[OUTLOOK]Bush’s 2nd term holds promise

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[OUTLOOK]Bush’s 2nd term holds promise

In February 1972, President Richard Nixon, who had risen to national prominence as a red-baiter in the 1950s, went to China and shook the hand of Chairman Mao Tse-tung, setting in motion the eventual normalization of relations between the United States and China.
Less than a decade later, half a world away, Israeli Prime Minister Menachem Begin, who had cut his teeth in the Irgun, a pre-independence political organization associated with anti-Arab violence, signed a peace treaty with Egypt, establishing for the first time normal relations between Israel and an Arab state.
Although it was greeted with gnashing teeth in many quarters, the re-election of President George W. Bush advances the potential for a negotiated resolution of the conflict on the Korean Peninsula.
Bush is in a strong domestic political position to make a deal with North Korea should he decide to do so. His hard-line credentials are unimpeachable after his first term, so no one can credibly accuse this president of being “soft.”
Bush will never again run for president. Even the minor consideration of clearing the way for his vice president in 2008 isn’t an issue, as Vice President Dick Cheney has explicitly taken himself out of the running.
And even if they do not like the particulars of any deal with North Korea that the president might propose, the Republican-dominated Congress will not block it.
The recent American elections have reinforced all of these considerations, which would have been absent had Senator John Kerry prevailed. In domestic political terms, the president has free rein. The issue is whether he wants a deal with North Korea.
Neither Nixon’s decision to reach out to China nor Begin’s to settle with Egypt were Pauline conversions. These acts reflected hardheaded assessments of each leader’s political interests and those of their countries. Could something similar be at work with respect to Bush and North Korea?
Arguably, yes. The president’s second-term agenda is ambitious, and if he succeeds in enacting it, that will be his political legacy.
Regardless of how Iraq turns out, it will not resolve itself quickly. Moreover, with the death of Yassir Arafat, the president will be under renewed pressure to do something about the Israeli-Palestinian conflict.
A crisis on the Korean Peninsula could be a major, and wholly unwelcome, distraction from these priorities. While one response would be to temporize ― doing just enough to keep the situation from boiling over ― Bush faces a real political incentive to achieve a lasting resolution of the Korean issue and get Korea off the agenda so that he is free to address other imperatives.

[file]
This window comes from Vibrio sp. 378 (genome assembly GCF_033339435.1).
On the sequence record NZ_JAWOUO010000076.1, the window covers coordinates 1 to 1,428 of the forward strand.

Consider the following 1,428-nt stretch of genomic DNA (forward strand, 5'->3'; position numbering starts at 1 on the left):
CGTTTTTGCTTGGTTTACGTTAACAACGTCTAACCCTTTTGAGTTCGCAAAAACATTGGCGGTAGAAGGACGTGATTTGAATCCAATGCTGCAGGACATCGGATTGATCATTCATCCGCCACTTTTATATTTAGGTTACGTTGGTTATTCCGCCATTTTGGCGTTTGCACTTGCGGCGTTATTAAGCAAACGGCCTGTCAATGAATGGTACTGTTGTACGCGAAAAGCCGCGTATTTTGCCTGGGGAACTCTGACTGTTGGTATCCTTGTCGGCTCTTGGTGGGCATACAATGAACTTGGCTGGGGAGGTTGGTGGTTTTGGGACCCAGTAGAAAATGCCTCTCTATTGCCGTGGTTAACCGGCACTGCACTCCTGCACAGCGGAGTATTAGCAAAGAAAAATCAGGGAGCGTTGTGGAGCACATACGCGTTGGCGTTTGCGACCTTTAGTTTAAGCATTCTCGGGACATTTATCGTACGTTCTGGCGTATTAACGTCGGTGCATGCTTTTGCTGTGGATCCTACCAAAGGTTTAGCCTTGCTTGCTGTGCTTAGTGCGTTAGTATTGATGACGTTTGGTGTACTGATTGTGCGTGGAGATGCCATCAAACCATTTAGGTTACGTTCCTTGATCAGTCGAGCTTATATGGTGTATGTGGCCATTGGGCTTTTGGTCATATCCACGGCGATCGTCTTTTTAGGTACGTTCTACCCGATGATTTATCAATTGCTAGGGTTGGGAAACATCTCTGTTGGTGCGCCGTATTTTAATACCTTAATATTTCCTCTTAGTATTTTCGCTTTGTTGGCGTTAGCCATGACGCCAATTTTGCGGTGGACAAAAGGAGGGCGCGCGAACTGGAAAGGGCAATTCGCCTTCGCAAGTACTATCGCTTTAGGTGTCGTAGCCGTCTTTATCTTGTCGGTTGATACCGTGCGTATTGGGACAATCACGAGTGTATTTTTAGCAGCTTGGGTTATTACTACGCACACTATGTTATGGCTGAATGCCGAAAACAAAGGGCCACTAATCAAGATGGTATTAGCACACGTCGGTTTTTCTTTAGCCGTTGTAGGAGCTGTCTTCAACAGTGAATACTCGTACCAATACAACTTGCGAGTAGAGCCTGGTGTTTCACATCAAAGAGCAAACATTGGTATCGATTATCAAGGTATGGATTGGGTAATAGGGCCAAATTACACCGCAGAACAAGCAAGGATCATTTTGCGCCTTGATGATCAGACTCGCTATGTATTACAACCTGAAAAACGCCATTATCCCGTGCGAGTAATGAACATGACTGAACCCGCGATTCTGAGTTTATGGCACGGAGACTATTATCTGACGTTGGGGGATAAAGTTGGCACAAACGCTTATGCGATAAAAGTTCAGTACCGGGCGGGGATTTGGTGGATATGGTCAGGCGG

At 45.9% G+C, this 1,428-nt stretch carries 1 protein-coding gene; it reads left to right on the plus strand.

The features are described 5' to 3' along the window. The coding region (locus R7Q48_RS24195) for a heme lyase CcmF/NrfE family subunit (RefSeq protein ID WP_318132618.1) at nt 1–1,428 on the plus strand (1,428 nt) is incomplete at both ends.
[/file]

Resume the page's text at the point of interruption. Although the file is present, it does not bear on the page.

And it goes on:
Yet even if the United States is ready to deal, there is no guarantee that North Korea would reciprocate. The issue is how to encourage North Korea to respond affirmatively.
In this regard, it is critical that the other participants in the six-party talks present a united front to convince the North Koreans to re-engage and that they have nothing to gain from attempting to drive wedges between the United States and the others, or seeking “separate peaces.”
Although the relatively consistent position presented by the five partners at the recent APEC meeting in Chile is a start, maintaining a united front is easier said than done, most obviously with respect to South Korea. While the interests of South Korea and the United States generally coincide, they are not identical: Seoul views the situation in primarily peninsular terms, while Washington must balance its peninsular interests and its global anti-proliferation concerns.
Although there may also be an element of “good cop, bad cop” diplomatic theater in the two countries’ positions, the reluctance of South Korea to condition its assistance to North Korea on that country’s behavior or to consider sticks as well as carrots in resolving the North Korean nuclear issue is worrisome. The complement to the notion that hard-liners may be particularly effective peacemakers is that appeasement may court disaster. Mixed signals may encourage miscalculation on the part of the North and increase the likelihood of something truly catastrophic occurring on the peninsula.
Of course, the world is not governed by paradox. Sometimes things are as they seem. Despite his overtures to China, Nixon continued the Vietnam War. After reaching peace with the Egyptians, Begin authorized the pre-emptive strike against Iraq’s Osirak nuclear reactor and ordered the invasion of Lebanon to root out the Palestine Liberation Organization. There is no guarantee that Bush will resolve the conflict with North Korea. Yet his re-election increases the likelihood of achieving a lasting settlement.

* The writer is a senior fellow at the Institute for International Economics in Washington D.C.

by Marcus Noland
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